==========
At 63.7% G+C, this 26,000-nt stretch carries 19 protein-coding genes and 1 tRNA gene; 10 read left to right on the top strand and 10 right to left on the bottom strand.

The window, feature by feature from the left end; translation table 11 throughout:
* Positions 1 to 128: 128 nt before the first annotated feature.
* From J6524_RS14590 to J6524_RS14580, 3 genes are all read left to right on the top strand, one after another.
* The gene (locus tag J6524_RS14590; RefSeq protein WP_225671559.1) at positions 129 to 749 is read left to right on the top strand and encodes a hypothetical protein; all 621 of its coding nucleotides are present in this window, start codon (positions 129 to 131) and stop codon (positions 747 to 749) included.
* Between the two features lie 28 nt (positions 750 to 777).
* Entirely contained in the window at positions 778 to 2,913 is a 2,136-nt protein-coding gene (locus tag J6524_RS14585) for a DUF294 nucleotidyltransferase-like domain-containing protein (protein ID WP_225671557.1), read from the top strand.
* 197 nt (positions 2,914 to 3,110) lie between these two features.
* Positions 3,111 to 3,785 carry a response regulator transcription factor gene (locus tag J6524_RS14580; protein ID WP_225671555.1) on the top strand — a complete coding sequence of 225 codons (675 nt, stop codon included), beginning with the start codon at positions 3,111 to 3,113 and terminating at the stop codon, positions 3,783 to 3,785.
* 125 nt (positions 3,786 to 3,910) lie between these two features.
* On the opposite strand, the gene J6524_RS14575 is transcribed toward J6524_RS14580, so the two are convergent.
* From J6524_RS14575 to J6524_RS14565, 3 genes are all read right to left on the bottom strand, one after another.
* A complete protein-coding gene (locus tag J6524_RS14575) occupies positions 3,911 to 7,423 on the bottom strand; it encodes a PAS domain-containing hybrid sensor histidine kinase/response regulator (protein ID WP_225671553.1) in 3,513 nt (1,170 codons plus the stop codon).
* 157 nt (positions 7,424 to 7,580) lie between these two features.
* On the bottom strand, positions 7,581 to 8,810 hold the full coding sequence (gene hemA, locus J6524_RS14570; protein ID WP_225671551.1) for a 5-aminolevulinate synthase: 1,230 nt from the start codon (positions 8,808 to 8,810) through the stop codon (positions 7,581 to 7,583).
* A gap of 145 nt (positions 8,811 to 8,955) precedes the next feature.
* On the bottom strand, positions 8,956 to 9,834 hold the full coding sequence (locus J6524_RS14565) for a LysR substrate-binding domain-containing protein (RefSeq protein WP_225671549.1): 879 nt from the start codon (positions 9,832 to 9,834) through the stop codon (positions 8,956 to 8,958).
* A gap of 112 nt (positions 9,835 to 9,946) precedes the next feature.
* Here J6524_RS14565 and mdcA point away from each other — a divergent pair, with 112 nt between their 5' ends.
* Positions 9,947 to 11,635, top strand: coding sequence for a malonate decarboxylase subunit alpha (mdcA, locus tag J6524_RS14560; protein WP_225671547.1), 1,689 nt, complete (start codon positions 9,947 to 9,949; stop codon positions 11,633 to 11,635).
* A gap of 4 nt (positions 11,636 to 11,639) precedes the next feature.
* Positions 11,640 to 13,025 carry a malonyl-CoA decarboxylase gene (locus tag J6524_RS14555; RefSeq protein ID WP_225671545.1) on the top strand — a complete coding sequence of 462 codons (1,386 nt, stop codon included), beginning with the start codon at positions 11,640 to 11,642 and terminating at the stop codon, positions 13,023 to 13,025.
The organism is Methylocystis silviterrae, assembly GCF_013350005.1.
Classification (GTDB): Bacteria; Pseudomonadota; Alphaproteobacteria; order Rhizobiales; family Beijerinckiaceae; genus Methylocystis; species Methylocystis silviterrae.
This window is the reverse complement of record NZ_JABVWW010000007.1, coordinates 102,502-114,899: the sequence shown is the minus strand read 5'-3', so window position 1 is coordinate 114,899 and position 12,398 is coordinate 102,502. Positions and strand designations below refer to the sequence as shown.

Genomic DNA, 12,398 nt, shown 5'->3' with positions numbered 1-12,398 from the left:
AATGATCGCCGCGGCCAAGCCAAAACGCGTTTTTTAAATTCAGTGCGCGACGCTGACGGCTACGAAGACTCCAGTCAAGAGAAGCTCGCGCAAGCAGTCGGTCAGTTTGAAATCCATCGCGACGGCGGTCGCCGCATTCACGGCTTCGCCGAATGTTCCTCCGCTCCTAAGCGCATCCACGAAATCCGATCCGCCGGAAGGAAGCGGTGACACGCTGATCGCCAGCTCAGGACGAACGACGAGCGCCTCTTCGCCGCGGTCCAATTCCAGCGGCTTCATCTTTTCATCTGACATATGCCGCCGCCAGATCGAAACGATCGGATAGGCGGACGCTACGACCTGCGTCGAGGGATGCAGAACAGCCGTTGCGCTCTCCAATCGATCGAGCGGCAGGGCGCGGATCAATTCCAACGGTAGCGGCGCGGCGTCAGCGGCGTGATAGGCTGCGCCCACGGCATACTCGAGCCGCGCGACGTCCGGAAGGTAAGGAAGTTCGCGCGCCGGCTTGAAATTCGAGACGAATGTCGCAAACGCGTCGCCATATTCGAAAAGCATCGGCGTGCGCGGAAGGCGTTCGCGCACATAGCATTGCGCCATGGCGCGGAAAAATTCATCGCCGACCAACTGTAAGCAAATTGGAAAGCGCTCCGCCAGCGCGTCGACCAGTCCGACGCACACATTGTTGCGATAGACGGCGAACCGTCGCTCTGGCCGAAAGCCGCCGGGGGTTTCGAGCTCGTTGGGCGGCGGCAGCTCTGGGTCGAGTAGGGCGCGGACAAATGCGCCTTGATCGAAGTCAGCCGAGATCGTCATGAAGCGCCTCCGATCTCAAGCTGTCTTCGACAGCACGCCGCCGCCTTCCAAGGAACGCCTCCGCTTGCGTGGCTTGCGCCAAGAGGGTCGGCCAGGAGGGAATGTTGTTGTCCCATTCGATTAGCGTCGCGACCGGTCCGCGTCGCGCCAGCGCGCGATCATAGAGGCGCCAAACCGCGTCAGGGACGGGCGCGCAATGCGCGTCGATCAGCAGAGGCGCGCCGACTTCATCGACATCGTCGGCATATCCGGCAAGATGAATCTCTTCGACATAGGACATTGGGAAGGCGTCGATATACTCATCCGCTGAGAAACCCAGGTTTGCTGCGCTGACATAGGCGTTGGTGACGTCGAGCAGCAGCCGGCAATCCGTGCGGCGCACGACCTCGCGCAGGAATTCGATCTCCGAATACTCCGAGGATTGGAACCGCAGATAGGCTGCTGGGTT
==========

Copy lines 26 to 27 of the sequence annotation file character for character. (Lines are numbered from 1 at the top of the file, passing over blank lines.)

Genomic DNA, 12,398 nt, shown 5'->3' with positions numbered 1-12,398 from the left:
AATGATCGCCGCGGCCAAGCCAAAACGCGTTTTTTAAATTCAGTGCGCGACGCTGACGGCTACGAAGACTCCAGTCAAGAGAAGCTCGCGCAAGCAGTCGGTCAGTTTGAAATCCATCGCGACGGCGGTCGCCGCATTCACGGCTTCGCCGAATGTTCCTCCGCTCCTAAGCGCATCCACGAAATCCGATCCGCCGGAAGGAAGCGGTGACACGCTGATCGCCAGCTCAGGACGAACGACGAGCGCCTCTTCGCCGCGGTCCAATTCCAGCGGCTTCATCTTTTCATCTGACATATGCCGCCGCCAGATCGAAACGATCGGATAGGCGGACGCTACGACCTGCGTCGAGGGATGCAGAACAGCCGTTGCGCTCTCCAATCGATCGAGCGGCAGGGCGCGGATCAATTCCAACGGTAGCGGCGCGGCGTCAGCGGCGTGATAGGCTGCGCCCACGGCATACTCGAGCCGCGCGACGTCCGGAAGGTAAGGAAGTTCGCGCGCCGGCTTGAAATTCGAGACGAATGTCGCAAACGCGTCGCCATATTCGAAAAGCATCGGCGTGCGCGGAAGGCGTTCGCGCACATAGCATTGCGCCATGGCGCGGAAAAATTCATCGCCGACCAACTGTAAGCAAATTGGAAAGCGCTCCGCCAGCGCGTCGACCAGTCCGACGCACACATTGTTGCGATAGACGGCGAACCGTCGCTCTGGCCGAAAGCCGCCGGGGGTTTCGAGCTCGTTGGGCGGCGGCAGCTCTGGGTCGAGTAGGGCGCGGACAAATGCGCCTTGATCGAAGTCAGCCGAGATCGTCATGAAGCGCCTCCGATCTCAAGCTGTCTTCGACAGCACGCCGCCGCCTTCCAAGGAACGCCTCCGCTTGCGTGGCTTGCGCCAAGAGGGTCGGCCAGGAGGGAATGTTGTTGTCCCATTCGATTAGCGTCGCGACCGGTCCGCGTCGCGCCAGCGCGCGATCATAGAGGCGCCAAACCGCGTCAGGGACGGGCGCGCAATGCGCGTCGATCAGCAGAGGCGCGCCGACTTCATCGACATCGTCGGCATATCCGGCAAGATGAATCTCTTCGACATAGGACATTGGGAAGGCGTCGATATACTCATCCGCTGAGAAACCCAGGTTTGCTGCGCTGACATAGGCGTTGGTGACGTCGAGCAGCAGCCGGCAATCCGTGCGGCGCACGACCTCGCGCAGGAATTCGATCTCCGAATACTCCGAGGATTGGAACCGCAGATAGGCTGCTGGGTT